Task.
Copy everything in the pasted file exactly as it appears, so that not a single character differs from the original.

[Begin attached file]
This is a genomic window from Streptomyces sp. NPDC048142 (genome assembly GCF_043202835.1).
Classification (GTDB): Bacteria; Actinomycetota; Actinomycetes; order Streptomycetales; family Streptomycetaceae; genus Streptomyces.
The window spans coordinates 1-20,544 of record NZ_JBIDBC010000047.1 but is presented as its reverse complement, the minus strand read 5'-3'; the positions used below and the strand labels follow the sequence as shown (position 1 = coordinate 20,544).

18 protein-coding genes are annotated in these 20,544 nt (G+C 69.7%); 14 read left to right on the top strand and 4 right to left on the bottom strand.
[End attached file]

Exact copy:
This is a genomic window from Streptomyces sp. NPDC048142 (genome assembly GCF_043202835.1).
Classification (GTDB): Bacteria; Actinomycetota; Actinomycetes; order Streptomycetales; family Streptomycetaceae; genus Streptomyces.
The window spans coordinates 1-20,544 of record NZ_JBIDBC010000047.1 but is presented as its reverse complement, the minus strand read 5'-3'; the positions used below and the strand labels follow the sequence as shown (position 1 = coordinate 20,544).

18 protein-coding genes are annotated in these 20,544 nt (G+C 69.7%); 14 read left to right on the top strand and 4 right to left on the bottom strand.